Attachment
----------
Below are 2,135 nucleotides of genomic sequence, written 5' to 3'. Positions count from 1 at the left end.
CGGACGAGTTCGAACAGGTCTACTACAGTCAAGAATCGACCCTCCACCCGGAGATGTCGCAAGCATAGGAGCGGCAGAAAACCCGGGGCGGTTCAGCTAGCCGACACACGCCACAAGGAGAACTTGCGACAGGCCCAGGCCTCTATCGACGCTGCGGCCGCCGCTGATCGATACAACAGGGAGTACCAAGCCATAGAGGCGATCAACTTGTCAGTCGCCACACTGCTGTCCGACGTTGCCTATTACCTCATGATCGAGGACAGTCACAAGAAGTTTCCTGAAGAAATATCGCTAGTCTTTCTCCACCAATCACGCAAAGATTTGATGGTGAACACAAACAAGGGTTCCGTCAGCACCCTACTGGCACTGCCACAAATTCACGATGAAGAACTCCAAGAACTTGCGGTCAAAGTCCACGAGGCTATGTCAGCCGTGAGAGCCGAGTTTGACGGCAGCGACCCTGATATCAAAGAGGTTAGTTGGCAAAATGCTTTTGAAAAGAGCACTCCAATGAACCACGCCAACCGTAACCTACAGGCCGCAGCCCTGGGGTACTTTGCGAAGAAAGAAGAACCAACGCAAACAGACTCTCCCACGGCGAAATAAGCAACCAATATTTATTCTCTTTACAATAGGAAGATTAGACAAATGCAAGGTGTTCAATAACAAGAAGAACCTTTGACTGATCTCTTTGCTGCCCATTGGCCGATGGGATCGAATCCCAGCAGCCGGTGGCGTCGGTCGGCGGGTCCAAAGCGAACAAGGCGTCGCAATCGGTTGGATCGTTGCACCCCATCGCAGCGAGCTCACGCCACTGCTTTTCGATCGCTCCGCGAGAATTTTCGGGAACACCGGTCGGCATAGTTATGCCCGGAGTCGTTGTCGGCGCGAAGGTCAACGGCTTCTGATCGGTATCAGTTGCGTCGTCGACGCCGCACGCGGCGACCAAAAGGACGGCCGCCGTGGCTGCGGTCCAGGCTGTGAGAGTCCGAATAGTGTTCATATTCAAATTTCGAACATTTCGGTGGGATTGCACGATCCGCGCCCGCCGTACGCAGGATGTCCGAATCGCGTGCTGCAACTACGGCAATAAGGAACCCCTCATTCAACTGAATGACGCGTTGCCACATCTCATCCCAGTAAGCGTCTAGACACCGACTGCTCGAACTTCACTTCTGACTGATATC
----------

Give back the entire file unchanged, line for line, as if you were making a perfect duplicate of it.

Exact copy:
Below are 2,135 nucleotides of genomic sequence, written 5' to 3'. Positions count from 1 at the left end.
CGGACGAGTTCGAACAGGTCTACTACAGTCAAGAATCGACCCTCCACCCGGAGATGTCGCAAGCATAGGAGCGGCAGAAAACCCGGGGCGGTTCAGCTAGCCGACACACGCCACAAGGAGAACTTGCGACAGGCCCAGGCCTCTATCGACGCTGCGGCCGCCGCTGATCGATACAACAGGGAGTACCAAGCCATAGAGGCGATCAACTTGTCAGTCGCCACACTGCTGTCCGACGTTGCCTATTACCTCATGATCGAGGACAGTCACAAGAAGTTTCCTGAAGAAATATCGCTAGTCTTTCTCCACCAATCACGCAAAGATTTGATGGTGAACACAAACAAGGGTTCCGTCAGCACCCTACTGGCACTGCCACAAATTCACGATGAAGAACTCCAAGAACTTGCGGTCAAAGTCCACGAGGCTATGTCAGCCGTGAGAGCCGAGTTTGACGGCAGCGACCCTGATATCAAAGAGGTTAGTTGGCAAAATGCTTTTGAAAAGAGCACTCCAATGAACCACGCCAACCGTAACCTACAGGCCGCAGCCCTGGGGTACTTTGCGAAGAAAGAAGAACCAACGCAAACAGACTCTCCCACGGCGAAATAAGCAACCAATATTTATTCTCTTTACAATAGGAAGATTAGACAAATGCAAGGTGTTCAATAACAAGAAGAACCTTTGACTGATCTCTTTGCTGCCCATTGGCCGATGGGATCGAATCCCAGCAGCCGGTGGCGTCGGTCGGCGGGTCCAAAGCGAACAAGGCGTCGCAATCGGTTGGATCGTTGCACCCCATCGCAGCGAGCTCACGCCACTGCTTTTCGATCGCTCCGCGAGAATTTTCGGGAACACCGGTCGGCATAGTTATGCCCGGAGTCGTTGTCGGCGCGAAGGTCAACGGCTTCTGATCGGTATCAGTTGCGTCGTCGACGCCGCACGCGGCGACCAAAAGGACGGCCGCCGTGGCTGCGGTCCAGGCTGTGAGAGTCCGAATAGTGTTCATATTCAAATTTCGAACATTTCGGTGGGATTGCACGATCCGCGCCCGCCGTACGCAGGATGTCCGAATCGCGTGCTGCAACTACGGCAATAAGGAACCCCTCATTCAACTGAATGACGCGTTGCCACATCTCATCCCAGTAAGCGTCTAGACACCGACTGCTCGAACTTCACTTCTGACTGATATC